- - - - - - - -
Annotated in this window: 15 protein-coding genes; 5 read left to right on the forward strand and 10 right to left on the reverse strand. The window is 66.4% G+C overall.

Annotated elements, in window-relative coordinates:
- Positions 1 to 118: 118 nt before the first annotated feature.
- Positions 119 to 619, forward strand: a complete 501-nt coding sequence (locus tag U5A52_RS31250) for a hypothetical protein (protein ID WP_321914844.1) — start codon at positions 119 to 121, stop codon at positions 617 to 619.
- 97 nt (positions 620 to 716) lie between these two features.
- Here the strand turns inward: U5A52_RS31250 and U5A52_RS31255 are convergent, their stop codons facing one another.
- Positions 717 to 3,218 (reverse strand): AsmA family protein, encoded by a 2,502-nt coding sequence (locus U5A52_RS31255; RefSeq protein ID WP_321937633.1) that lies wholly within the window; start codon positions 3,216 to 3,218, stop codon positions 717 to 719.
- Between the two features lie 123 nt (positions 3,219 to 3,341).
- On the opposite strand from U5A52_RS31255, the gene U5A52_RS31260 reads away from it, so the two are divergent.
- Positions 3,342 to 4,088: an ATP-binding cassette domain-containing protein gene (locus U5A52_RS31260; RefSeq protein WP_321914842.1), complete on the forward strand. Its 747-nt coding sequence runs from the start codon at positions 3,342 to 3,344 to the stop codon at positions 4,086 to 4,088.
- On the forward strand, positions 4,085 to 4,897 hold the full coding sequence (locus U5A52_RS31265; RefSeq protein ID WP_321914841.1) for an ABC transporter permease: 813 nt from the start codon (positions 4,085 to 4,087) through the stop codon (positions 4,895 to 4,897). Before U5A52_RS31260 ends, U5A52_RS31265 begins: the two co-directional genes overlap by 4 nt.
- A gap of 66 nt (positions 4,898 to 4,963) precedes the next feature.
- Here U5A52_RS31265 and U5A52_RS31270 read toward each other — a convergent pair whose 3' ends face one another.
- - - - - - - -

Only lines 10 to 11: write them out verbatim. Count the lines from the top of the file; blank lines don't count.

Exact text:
- Positions 3,342 to 4,088: an ATP-binding cassette domain-containing protein gene (locus U5A52_RS31260; RefSeq protein WP_321914842.1), complete on the forward strand. Its 747-nt coding sequence runs from the start codon at positions 3,342 to 3,344 to the stop codon at positions 4,086 to 4,088.
- On the forward strand, positions 4,085 to 4,897 hold the full coding sequence (locus U5A52_RS31265; RefSeq protein ID WP_321914841.1) for an ABC transporter permease: 813 nt from the start codon (positions 4,085 to 4,087) through the stop codon (positions 4,895 to 4,897). Before U5A52_RS31260 ends, U5A52_RS31265 begins: the two co-directional genes overlap by 4 nt.